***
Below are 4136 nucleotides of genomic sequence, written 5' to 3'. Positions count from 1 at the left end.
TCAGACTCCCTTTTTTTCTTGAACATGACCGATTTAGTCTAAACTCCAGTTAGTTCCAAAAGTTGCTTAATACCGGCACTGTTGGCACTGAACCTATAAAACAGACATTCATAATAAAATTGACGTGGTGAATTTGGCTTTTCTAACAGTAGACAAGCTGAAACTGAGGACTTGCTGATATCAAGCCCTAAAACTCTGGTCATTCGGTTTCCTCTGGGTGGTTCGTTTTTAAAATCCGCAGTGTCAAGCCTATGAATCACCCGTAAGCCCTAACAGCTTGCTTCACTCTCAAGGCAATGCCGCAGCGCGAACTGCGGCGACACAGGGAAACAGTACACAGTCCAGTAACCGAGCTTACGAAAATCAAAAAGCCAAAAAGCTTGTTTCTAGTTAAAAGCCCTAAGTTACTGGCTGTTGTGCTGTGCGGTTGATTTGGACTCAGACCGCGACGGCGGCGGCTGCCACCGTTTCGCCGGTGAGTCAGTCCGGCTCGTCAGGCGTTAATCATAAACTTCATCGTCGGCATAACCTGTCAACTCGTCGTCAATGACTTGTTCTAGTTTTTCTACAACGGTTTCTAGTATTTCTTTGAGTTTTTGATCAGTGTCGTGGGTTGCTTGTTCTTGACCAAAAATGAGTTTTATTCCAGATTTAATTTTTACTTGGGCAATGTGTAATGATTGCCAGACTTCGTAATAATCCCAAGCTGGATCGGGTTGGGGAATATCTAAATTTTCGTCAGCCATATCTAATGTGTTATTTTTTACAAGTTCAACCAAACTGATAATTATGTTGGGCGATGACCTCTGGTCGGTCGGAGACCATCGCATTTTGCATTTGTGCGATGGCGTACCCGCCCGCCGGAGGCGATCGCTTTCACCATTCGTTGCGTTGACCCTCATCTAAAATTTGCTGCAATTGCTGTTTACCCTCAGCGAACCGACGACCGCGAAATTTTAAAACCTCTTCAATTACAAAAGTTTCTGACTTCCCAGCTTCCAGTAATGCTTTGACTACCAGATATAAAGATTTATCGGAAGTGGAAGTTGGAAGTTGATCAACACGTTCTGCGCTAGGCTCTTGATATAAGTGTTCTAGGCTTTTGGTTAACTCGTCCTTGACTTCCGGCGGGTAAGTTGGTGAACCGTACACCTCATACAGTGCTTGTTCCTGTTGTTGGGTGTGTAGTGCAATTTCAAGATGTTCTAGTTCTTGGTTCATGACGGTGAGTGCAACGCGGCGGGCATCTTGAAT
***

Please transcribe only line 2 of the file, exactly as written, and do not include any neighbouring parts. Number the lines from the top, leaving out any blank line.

TCAGACTCCCTTTTTTTCTTGAACATGACCGATTTAGTCTAAACTCCAGTTAGTTCCAAAAGTTGCTTAATACCGGCACTGTTGGCACTGAACCTATAAAACAGACATTCATAATAAAATTGACGTGGTGAATTTGGCTTTTCTAACAGTAGACAAGCTGAAACTGAGGACTTGCTGATATCAAGCCCTAAAACTCTGGTCATTCGGTTTCCTCTGGGTGGTTCGTTTTTAAAATCCGCAGTGTCAAGCCTATGAATCACCCGTAAGCCCTAACAGCTTGCTTCACTCTCAAGGCAATGCCGCAGCGCGAACTGCGGCGACACAGGGAAACAGTACACAGTCCAGTAACCGAGCTTACGAAAATCAAAAAGCCAAAAAGCTTGTTTCTAGTTAAAAGCCCTAAGTTACTGGCTGTTGTGCTGTGCGGTTGATTTGGACTCAGACCGCGACGGCGGCGGCTGCCACCGTTTCGCCGGTGAGTCAGTCCGGCTCGTCAGGCGTTAATCATAAACTTCATCGTCGGCATAACCTGTCAACTCGTCGTCAATGACTTGTTCTAGTTTTTCTACAACGGTTTCTAGTATTTCTTTGAGTTTTTGATCAGTGTCGTGGGTTGCTTGTTCTTGACCAAAAATGAGTTTTATTCCAGATTTAATTTTTACTTGGGCAATGTGTAATGATTGCCAGACTTCGTAATAATCCCAAGCTGGATCGGGTTGGGGAATATCTAAATTTTCGTCAGCCATATCTAATGTGTTATTTTTTACAAGTTCAACCAAACTGATAATTATGTTGGGCGATGACCTCTGGTCGGTCGGAGACCATCGCATTTTGCATTTGTGCGATGGCGTACCCGCCCGCCGGAGGCGATCGCTTTCACCATTCGTTGCGTTGACCCTCATCTAAAATTTGCTGCAATTGCTGTTTACCCTCAGCGAACCGACGACCGCGAAATTTTAAAACCTCTTCAATTACAAAAGTTTCTGACTTCCCAGCTTCCAGTAATGCTTTGACTACCAGATATAAAGATTTATCGGAAGTGGAAGTTGGAAGTTGATCAACACGTTCTGCGCTAGGCTCTTGATATAAGTGTTCTAGGCTTTTGGTTAACTCGTCCTTGACTTCCGGCGGGTAAGTTGGTGAACCGTACACCTCATACAGTGCTTGTTCCTGTTGTTGGGTGTGTAGTGCAATTTCAAGATGTTCTAGTTCTTGGTTCATGACGGTGAGTGCAACGCGGCGGGCATCTTGAAT